The detail of how the Government intends to address the agricultural net zero transition is set out in the Department for Environment Food & Rural Affairs (DEFRA) November 2020 report, ‘The Path to Sustainable Farming: An agricultural Transition Plan 2021-2024’.  The main theme of the report is the move away from EU-mandated ‘Direct Payments’ to farmers which, it is argued, ‘are arbitrary area-based subsidy payments…where the largest subsidy payments too often go to the wealthiest landowners,’ with the implication that these funds provide little incentive for farmers to adopt more sustainable practises. Instead, since 2021, DEFRA, has chosen to reduce – and eventually stop – Direct Payments, preferring to use funds saved from the EU scheme to pay farmers ‘to improve the environment, improve animal health and welfare and to reduce carbon emissions.’  

To achieve this aim, it has introduced a new Environmental Land Management policy, which has three main schemes. These are the:

·        Sustainable Farming Incentive Scheme which pays farmers to manage their land in an environmentally sustainable way.

·        Local Nature Recovery Scheme will pay for actions that support local nature recovery and meet local environmental priorities. The scheme began piloting in 2022 and will launch in 2024.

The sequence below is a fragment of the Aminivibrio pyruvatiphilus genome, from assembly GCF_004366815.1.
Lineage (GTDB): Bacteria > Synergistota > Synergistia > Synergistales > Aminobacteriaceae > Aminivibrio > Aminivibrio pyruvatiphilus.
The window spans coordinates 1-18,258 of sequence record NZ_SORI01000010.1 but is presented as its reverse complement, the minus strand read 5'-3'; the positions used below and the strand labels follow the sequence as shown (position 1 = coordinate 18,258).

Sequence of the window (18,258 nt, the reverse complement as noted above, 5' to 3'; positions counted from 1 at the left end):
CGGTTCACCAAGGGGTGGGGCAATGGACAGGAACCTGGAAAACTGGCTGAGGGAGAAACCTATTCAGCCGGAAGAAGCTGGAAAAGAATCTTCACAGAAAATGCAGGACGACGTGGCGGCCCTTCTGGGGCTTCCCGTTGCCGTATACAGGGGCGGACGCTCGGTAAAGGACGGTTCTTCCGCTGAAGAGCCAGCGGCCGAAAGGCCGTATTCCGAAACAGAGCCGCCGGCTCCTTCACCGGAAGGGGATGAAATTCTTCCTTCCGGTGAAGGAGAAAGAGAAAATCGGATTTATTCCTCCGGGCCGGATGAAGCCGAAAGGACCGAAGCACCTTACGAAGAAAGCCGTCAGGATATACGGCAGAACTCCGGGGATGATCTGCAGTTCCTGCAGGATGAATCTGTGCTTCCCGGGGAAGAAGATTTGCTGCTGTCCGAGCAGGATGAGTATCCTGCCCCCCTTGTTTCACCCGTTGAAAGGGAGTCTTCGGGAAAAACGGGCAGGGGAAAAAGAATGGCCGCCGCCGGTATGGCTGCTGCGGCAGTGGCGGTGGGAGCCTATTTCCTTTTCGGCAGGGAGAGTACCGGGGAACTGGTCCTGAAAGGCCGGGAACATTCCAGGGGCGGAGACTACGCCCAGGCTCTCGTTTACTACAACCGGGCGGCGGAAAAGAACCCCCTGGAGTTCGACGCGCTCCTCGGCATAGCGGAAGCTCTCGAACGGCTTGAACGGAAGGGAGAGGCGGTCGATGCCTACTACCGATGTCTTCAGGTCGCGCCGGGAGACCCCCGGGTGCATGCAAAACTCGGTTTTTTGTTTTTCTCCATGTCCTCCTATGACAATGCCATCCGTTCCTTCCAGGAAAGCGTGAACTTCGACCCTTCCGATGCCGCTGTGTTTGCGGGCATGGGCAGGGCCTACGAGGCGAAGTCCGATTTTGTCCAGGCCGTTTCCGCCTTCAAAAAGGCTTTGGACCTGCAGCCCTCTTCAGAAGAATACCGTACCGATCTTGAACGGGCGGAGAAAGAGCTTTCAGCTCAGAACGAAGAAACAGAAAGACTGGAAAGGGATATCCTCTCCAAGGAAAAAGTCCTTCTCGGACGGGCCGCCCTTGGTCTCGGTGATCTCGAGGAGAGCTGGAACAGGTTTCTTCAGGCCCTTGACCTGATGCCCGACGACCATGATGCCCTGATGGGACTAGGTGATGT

·        Landscape Recovery Scheme will support landscape and ecosystem recovery through long-term projects such as: restoring wilder landscapes, large-scale tree planting, and peatland and salt marsh restoration. The scheme began piloting around 10 projects in 2022 and will launch in 2024.

These schemes are intended to support the rural economy while achieving the goals of the Government’s ‘25 Year Environment Plan and a commitment to net zero emissions by 2050.

With the Government’s policy on agricultural net zero transition now in place what practical steps can those working in the sector do to reduce their emissions? Especially, because although the Government’s Agri-Climate Report 2022 says nitrous oxide and methane emissions have fallen since 2000, this was largely down to a reduction in the number of cattle and sheep.

Over the same period, rates of arable-derived emissions have largely remained stable. And while shrinking the agricultural sector is one way of reducing its GHGs, it would surely be a textbook case of throwing the baby out with the bathwater. Fortunately, there are other solutions to reduce GHG emissions from agriculture, some technology-based and some based on taking a more traditional – less industrial – approach to farming.

Methane reduction

The main sources of agriculture-derived methane come from cows burping out the gas as they feed and the escape of fugitive methane from manure and slurry lagoons. To address the former, one company, Zelp, has developed a cattle-wearable technology that reduces methane as it egresses from the animal. The device sits around the cow’s head and as it exhales, methane in the breath travels through a catalyst where it is oxidized and released into the air as CO2 and water vapor.